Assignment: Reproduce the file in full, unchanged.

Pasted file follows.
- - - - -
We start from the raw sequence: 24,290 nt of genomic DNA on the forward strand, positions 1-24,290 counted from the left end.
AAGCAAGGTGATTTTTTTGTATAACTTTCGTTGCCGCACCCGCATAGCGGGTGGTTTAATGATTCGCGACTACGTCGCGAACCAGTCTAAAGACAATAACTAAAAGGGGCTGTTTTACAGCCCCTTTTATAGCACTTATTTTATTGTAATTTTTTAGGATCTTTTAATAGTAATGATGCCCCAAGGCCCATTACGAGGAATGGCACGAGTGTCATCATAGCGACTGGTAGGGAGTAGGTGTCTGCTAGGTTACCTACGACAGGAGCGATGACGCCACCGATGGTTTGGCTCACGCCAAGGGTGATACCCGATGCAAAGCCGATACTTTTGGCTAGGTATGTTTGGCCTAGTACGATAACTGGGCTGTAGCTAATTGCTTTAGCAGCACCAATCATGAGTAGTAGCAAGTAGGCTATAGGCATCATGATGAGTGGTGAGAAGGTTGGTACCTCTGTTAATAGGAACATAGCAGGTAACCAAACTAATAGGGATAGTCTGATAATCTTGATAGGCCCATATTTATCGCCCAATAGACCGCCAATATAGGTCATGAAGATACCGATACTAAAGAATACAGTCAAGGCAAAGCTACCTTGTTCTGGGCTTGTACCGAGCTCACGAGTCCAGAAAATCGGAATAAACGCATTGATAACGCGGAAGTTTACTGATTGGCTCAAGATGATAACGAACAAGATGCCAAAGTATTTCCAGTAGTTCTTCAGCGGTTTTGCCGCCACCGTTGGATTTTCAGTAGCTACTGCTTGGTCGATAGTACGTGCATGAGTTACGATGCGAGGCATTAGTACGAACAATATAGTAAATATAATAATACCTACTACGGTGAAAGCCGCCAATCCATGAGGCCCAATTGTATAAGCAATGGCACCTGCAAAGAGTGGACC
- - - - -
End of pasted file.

We start from the raw sequence: 24,290 nt of genomic DNA on the forward strand, positions 1-24,290 counted from the left end.
AAGCAAGGTGATTTTTTTGTATAACTTTCGTTGCCGCACCCGCATAGCGGGTGGTTTAATGATTCGCGACTACGTCGCGAACCAGTCTAAAGACAATAACTAAAAGGGGCTGTTTTACAGCCCCTTTTATAGCACTTATTTTATTGTAATTTTTTAGGATCTTTTAATAGTAATGATGCCCCAAGGCCCATTACGAGGAATGGCACGAGTGTCATCATAGCGACTGGTAGGGAGTAGGTGTCTGCTAGGTTACCTACGACAGGAGCGATGACGCCACCGATGGTTTGGCTCACGCCAAGGGTGATACCCGATGCAAAGCCGATACTTTTGGCTAGGTATGTTTGGCCTAGTACGATAACTGGGCTGTAGCTAATTGCTTTAGCAGCACCAATCATGAGTAGTAGCAAGTAGGCTATAGGCATCATGATGAGTGGTGAGAAGGTTGGTACCTCTGTTAATAGGAACATAGCAGGTAACCAAACTAATAGGGATAGTCTGATAATCTTGATAGGCCCATATTTATCGCCCAATAGACCGCCAATATAGGTCATGAAGATACCGATACTAAAGAATACAGTCAAGGCAAAGCTACCTTGTTCTGGGCTTGTACCGAGCTCACGAGTCCAGAAAATCGGAATAAACGCATTGATAACGCGGAAGTTTACTGATTGGCTCAAGATGATAACGAACAAGATGCCAAAGTATTTCCAGTAGTTCTTCAGCGGTTTTGCCGCCACCGTTGGATTTTCAGTAGCTACTGCTTGGTCGATAGTACGTGCATGAGTTACGATGCGAGGCATTAGTACGAACAATATAGTAAATATAATAATACCTACTACGGTGAAAGCCGCCAATCCATGAGGCCCAATTGTATAAGCAATGGCACCTGCAAAGAGTGGACC